So if you acknowledge that it's within the scope of the government for public safety under the Second Amendment to limit the certain types of weapons you cannot possess, then the question comes down to, what is the effect on your individual right to own a weapon if the government says there are certain weapons that are characterized -- and the police are concerned about them -- called assault weapons that can fire 30 rounds of high-caliber bullets and have the features of folding stock, they have the features of an assault weapon used by the military? If there isn't any question that, constitutionally, the federal government and the state government can outlaw certain types of weapons.

Now the question is, what is the balance between you being able to have the right to defend yourself and the right to engage in sporting activities that, in fact, are totally legitimate and legal, and the kind of weapon that is outlawed? The fact of the matter is that, those AR-15's for example, like the weapon used by the young man to kill those 20 innocent, beautiful, little babies up in Newtown, that weapon is not necessary for your self defense. You could defend yourself as easily if you had a weapon that had 10 rounds in it instead of 20 or 30 -- whatever number [will become the legal limit under the Obama Administration proposals] has not been made public yet, but multiple, multiple, multiple rounds. You can also defend yourself, and nobody goes out. Most sportsmen don't have a magazine with 30 rounds in it when they go deer hunting. As one sportsman said to me, if you can't get the deer in the second or third shot, you shouldn't be out there hunting deer.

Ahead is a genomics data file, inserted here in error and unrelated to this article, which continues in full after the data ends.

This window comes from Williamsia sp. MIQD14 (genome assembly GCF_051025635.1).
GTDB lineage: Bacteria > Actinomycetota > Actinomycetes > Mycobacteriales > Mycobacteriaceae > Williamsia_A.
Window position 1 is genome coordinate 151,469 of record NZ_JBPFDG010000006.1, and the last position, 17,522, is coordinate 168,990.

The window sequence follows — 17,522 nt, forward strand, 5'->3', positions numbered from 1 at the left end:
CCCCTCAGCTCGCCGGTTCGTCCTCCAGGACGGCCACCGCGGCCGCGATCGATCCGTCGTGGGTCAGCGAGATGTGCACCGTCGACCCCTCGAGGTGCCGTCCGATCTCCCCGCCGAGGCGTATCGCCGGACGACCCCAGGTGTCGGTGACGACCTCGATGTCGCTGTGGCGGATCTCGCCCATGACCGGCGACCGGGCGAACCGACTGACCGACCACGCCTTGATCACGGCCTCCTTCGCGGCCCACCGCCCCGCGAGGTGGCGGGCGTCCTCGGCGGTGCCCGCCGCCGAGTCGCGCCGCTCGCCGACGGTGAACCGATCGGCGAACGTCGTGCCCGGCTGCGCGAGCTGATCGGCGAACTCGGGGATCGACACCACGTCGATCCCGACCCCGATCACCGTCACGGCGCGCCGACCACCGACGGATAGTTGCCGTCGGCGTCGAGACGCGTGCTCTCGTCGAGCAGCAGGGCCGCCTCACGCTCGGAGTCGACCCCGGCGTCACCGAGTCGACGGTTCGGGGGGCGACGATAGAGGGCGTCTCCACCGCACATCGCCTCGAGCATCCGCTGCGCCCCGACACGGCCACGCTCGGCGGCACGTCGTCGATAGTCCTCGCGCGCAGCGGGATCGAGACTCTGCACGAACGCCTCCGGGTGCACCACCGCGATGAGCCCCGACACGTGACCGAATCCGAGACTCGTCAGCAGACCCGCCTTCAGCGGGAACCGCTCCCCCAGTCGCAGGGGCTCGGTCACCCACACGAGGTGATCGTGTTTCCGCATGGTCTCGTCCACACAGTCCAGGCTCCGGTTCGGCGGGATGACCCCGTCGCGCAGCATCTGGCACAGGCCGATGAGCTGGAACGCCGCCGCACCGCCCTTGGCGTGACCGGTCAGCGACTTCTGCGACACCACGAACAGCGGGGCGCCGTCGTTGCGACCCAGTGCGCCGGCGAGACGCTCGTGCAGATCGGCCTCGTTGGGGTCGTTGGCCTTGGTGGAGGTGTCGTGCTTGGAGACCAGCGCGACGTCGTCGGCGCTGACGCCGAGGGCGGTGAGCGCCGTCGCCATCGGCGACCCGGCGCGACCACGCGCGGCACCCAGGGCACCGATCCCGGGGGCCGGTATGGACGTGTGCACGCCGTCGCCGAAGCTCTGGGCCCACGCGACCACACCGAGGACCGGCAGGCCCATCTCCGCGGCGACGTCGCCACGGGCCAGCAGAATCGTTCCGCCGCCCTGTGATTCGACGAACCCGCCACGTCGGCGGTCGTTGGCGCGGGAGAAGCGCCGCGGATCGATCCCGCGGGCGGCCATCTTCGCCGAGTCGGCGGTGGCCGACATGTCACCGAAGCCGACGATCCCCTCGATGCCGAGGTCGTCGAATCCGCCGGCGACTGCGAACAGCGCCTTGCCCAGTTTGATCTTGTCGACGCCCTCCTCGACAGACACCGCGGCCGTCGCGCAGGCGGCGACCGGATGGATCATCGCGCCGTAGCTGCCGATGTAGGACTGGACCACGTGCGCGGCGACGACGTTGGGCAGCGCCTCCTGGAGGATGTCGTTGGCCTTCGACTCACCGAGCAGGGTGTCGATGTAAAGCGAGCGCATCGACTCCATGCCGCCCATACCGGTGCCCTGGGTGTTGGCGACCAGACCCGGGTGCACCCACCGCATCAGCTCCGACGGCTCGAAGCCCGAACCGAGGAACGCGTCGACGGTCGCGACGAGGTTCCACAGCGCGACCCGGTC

So the question is, what's the balance? What can we do that would not prevent you from having exercising every right you have to defend yourself, and at the same time engage in recreation or hunting or sporting activities that would not be limited by the elimination of that particular weapon? That's the balance. We can argue about where that balance is, but there isn't any argument that the government can, in fact, impact on that balance.

On the other hand, Rob Floyd asks, "Is there some way we can amend the Second Amendment and bring it into modern times? These assault weapons and oversized ammo clips have only one purpose: rapid-fire killing."

You don't have to amend the Second Amendment to be able to eliminate assault weapons and limit the number of shells, of bullets in a magazine, a clip. And I don't think we should amend the Second Amendment.

Many of our users asked about the example set by Chicago and Connecticut where they do have some strict gun laws. Jessica Forgue Popow writes, "Chicago has the strictest gun control laws in the country and is among the nations leaders in murders and gun violence. Please explain how stricter gun control will prevent gun violence."

No one city can be an oasis in the middle of the desert. In the major cities of New York, Chicago, and Philadelphia, most of the guns recovered at a crime scene are those weapons that have come from Indiana or Pennsylvania or wherever, not the city and not the state in which they have the strict gun laws. And that's why there's a need for some universal sanity in the type of weapon that can be sold, and the need for universal background checks. And that's the rationale.

But the city of New York, I forget the number, but more than half of the guns recovered at the [crime] scenes, none of them are purchased in New York and very few are from the state of New York. They are from Florida and Alabama and other places around the country. And the same thing exists in Chicago or Los Angeles or any other major cities in America.